If you’ve ever wondered what Begley means, that’s your answer: little hero. In his head, he is. He once tried to pounce onto the back of a deer. God knows what he would’ve done with it if it hadn’t run away. He’s also a very thoughtful cat, in the sense that he thinks a lot. After lower back surgery, when I couldn’t pick him up and couldn’t sit up or cope with his weight on my lap, it was Begley who worked out a new routine. Whenever I was going upstairs, he would stand in the middle of a step above me, high enough up that I could reach him without bending. We’d slowly make our way up the stairs, with Begley getting stroked all the way.
He has a freakishly logical mind. At 5ish one summer morning, I woke up. I heard a noise and looked over. Begley was standing with a paw in a wedge heel sandal. As I watched, the sandal started moving. Then I noticed a circle of shoes. There was one sandal sized gap and the last sandal was being eased towards it. Then I noticed the circle wasn’t empty. Begley enjoys moving things for the sake of it – flat boxes propped against the kitchen counter were constantly being shoved over until they blocked the back door in the kitchen when I was moving house – so this wasn’t a given. Inside his shoe fence was a giant moth with its wings pulled off. That thing wasn’t getting away on his watch.
That’s Begley. The real Begley, not the one hoping to get elected. Smart as hell, ridiculously sweet, quietly stubborn and a bit wierd. Ciara and Begley are 11 so I decided to get screening blood tests done with their vaccinations this year. When my last cat reached this age they weren’t available and I wish they had been. My vets are incredibly fair on pricing and gave me two for one but I’d have done it at full price. Ciara’s absolutely fine. Perfect results. She’s at the ideal weight for the first time in years (see this old post and this follow up for my rather unusual explanation) and she even has all her own teeth (I feel I should thank the hundreds of mice who’ve died over the years to make that the case). I’d noticed Begley had lost some weight but I put it down to the hot summer. He was still within the normal range at the weigh in. Then the blood test results came back. His thyroid was just outside normal (normal’s 30-60 and he was at 63). The vet wanted him back to be re-tested in three weeks. I tried to convince myself it was a fluke but I could see the weight was still falling off him. Sure enough, he’d lost more by the time of the weigh in. The next morning I got a voice mail message just as I pulled into the office. The test results were back and he’d gotten worse.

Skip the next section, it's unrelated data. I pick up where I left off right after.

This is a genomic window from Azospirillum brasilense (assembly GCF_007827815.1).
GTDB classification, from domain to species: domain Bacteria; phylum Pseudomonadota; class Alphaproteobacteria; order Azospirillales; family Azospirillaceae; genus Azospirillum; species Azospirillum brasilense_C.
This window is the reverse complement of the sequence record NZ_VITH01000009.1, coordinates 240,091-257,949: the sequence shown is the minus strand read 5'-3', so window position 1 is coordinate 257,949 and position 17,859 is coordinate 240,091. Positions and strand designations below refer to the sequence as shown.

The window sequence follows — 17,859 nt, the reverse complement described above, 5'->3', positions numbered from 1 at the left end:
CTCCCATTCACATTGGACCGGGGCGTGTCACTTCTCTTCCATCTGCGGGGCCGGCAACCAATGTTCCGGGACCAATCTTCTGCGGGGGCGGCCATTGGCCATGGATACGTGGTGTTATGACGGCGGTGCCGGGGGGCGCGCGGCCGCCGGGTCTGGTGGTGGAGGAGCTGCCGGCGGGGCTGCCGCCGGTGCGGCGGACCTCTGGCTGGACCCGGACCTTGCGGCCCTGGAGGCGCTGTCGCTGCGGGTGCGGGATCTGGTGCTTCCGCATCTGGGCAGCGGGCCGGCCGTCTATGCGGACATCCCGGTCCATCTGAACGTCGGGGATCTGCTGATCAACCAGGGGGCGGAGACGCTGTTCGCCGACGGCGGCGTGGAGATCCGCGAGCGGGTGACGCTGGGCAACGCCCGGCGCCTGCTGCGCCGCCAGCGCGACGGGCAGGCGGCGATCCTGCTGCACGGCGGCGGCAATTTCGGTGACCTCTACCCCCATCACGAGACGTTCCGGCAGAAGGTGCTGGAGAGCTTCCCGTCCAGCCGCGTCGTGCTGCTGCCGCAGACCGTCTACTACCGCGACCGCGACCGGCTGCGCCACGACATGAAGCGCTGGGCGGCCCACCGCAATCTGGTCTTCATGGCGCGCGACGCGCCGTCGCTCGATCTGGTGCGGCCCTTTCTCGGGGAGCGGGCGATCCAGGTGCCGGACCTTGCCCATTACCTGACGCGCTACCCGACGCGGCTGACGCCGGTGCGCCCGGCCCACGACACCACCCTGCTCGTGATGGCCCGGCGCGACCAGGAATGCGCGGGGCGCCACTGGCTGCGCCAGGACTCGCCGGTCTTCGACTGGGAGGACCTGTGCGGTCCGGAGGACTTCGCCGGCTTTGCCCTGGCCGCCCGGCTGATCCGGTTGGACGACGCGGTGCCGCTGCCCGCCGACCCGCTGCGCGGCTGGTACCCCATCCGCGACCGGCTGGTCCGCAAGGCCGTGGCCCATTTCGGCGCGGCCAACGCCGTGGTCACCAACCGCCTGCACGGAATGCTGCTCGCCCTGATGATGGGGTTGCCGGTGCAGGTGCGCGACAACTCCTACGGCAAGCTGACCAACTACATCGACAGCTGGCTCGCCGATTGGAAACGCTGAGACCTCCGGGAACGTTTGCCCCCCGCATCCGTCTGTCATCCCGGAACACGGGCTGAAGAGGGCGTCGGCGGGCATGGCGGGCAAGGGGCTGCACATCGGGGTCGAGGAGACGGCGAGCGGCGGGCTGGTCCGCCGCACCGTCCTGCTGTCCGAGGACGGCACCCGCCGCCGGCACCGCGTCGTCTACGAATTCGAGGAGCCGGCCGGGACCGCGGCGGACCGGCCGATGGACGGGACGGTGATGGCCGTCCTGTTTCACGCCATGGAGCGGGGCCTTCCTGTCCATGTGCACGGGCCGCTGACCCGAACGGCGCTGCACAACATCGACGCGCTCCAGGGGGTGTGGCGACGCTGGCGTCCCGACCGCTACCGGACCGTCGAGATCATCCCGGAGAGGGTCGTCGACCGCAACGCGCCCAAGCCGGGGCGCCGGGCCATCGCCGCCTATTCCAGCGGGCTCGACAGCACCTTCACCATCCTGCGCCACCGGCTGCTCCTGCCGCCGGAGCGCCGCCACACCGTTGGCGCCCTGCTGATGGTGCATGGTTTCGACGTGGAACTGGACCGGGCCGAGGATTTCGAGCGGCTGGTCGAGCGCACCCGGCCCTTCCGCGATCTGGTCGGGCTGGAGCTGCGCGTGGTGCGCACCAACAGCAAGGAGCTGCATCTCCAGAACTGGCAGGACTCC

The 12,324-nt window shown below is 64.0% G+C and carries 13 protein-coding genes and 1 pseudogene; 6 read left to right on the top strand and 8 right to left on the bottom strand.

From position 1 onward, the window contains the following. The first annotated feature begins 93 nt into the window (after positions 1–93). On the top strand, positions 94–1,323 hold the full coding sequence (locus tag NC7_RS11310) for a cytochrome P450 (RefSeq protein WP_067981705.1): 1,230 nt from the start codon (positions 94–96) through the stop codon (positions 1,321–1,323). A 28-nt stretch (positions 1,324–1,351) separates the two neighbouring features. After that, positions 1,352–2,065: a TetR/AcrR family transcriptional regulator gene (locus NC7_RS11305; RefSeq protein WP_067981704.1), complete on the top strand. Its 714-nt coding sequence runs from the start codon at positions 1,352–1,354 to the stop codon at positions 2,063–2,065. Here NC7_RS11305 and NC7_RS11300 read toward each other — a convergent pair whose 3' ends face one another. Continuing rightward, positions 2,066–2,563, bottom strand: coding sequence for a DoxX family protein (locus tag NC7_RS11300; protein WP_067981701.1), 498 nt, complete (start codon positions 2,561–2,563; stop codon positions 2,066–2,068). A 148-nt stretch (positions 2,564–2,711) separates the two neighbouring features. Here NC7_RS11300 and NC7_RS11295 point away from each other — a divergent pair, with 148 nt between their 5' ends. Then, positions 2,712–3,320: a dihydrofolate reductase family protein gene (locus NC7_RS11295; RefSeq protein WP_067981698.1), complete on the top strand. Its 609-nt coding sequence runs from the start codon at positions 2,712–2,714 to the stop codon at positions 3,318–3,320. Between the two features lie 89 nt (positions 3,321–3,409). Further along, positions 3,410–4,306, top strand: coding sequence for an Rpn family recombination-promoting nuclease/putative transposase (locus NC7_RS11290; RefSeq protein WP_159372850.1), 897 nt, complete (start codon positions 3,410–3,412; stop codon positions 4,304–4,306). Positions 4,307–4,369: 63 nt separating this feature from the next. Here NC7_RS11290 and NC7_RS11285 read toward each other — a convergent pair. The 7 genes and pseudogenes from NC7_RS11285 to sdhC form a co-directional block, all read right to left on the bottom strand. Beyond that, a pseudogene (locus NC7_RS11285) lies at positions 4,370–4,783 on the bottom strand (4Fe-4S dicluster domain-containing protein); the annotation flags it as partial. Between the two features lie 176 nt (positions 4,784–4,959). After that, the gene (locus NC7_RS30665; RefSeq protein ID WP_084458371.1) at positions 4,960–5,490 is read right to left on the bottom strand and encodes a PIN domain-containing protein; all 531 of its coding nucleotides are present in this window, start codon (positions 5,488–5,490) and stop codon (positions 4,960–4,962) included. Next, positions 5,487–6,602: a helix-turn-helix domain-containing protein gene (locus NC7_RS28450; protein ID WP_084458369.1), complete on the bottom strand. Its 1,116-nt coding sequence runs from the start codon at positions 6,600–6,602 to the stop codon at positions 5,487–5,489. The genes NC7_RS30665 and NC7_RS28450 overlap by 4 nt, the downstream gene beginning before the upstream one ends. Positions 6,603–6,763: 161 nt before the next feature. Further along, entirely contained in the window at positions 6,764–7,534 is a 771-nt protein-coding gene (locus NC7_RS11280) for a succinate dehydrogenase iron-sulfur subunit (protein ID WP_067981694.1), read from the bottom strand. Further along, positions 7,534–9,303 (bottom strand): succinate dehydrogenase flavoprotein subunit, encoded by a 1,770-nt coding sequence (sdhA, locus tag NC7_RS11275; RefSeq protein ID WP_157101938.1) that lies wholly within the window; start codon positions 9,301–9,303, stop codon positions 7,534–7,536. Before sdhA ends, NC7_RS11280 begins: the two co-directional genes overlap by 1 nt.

That was a nightmare of a day. I overreacted, panicked. For years when you have a pet you can ignore their short lifespan but then a moment comes where they’re suddenly old. So a part of my heart broke loose when I got that message. I couldn’t even bring myself to look information up online. The message said she’d left a prescription for me so I left work early, driving home past a pet crematorium (which is never pleasant but was particularly hard that day), and picked up both of our prescriptions. I reckon every cat owner worries about being able to get medication into their cat when a long term condition’s diagnosed. I was quietly hopeful. Begley’s logical mind comes into its own in situations like that. Case in point: a couple of years ago he had conjunctivitis. One eye was a complete mess and I whipped him out to the emergency vet at 11pm on a Saturday. There was no way it could wait until Monday so I figured I may as well get him help straight away. Nobody likes eye drops. It’s instinctive to flinch. He flinched and squirmed for the first couple of doses but then he started to feel better. The next time, he stayed perfectly still when I sat him in my lap, his whole body tense with the effort of not flinching.
But then he started to visibly gain weight after about a week. He started hanging around waiting for the tablet at the right time. Then he went further. No fuss. I popped the tablet in and he quite deliberately dry swallowed it down without my having to clamp his mouth shut and stroke his throat. 10 days from the first dose, he’d accepted the need to get it done.
“ok. That’s done. Now put the camera down and give me a belly rub”
When you see a cat voluntarily dry swallow a tablet, you realise it’s actually quite difficult for them. Hell, I take between 20 and 30 tablets a day – I should be an expert on the things – and I can’t dry swallow them. I’m incredibly lucky that Begley’s being so sensible. I know someone else whose cat was diagnosed hyperthyroid and she just wasted away because they couldn’t get the tablets down her, no matter what they tried. Begley’s managed to reverse the trend and hopefully has years ahead of him. Yes, I could’ve forced the tablets down him but he made his own decision so I don’t have to. So, I just wanted to share this because I’m hugely relieved to see him improving and I’m proud of him.